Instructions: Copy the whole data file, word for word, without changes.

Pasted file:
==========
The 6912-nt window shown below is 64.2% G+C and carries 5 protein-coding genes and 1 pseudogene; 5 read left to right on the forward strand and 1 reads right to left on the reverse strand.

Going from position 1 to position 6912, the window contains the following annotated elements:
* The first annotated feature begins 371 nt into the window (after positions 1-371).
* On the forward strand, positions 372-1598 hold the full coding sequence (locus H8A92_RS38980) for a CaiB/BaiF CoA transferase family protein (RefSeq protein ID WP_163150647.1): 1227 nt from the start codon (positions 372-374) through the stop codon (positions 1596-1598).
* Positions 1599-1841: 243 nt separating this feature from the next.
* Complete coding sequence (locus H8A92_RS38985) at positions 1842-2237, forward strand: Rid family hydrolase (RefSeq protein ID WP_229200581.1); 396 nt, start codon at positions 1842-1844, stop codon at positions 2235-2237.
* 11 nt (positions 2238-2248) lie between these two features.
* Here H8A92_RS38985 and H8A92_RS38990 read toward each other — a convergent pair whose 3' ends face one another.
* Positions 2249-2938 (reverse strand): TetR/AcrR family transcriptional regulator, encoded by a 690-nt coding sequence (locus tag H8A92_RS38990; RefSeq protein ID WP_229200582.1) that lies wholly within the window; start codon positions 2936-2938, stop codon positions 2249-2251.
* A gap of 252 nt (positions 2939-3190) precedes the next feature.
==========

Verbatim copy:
The 6912-nt window shown below is 64.2% G+C and carries 5 protein-coding genes and 1 pseudogene; 5 read left to right on the forward strand and 1 reads right to left on the reverse strand.

Going from position 1 to position 6912, the window contains the following annotated elements:
* The first annotated feature begins 371 nt into the window (after positions 1-371).
* On the forward strand, positions 372-1598 hold the full coding sequence (locus H8A92_RS38980) for a CaiB/BaiF CoA transferase family protein (RefSeq protein ID WP_163150647.1): 1227 nt from the start codon (positions 372-374) through the stop codon (positions 1596-1598).
* Positions 1599-1841: 243 nt separating this feature from the next.
* Complete coding sequence (locus H8A92_RS38985) at positions 1842-2237, forward strand: Rid family hydrolase (RefSeq protein ID WP_229200581.1); 396 nt, start codon at positions 1842-1844, stop codon at positions 2235-2237.
* 11 nt (positions 2238-2248) lie between these two features.
* Here H8A92_RS38985 and H8A92_RS38990 read toward each other — a convergent pair whose 3' ends face one another.
* Positions 2249-2938 (reverse strand): TetR/AcrR family transcriptional regulator, encoded by a 690-nt coding sequence (locus tag H8A92_RS38990; RefSeq protein ID WP_229200582.1) that lies wholly within the window; start codon positions 2936-2938, stop codon positions 2249-2251.
* A gap of 252 nt (positions 2939-3190) precedes the next feature.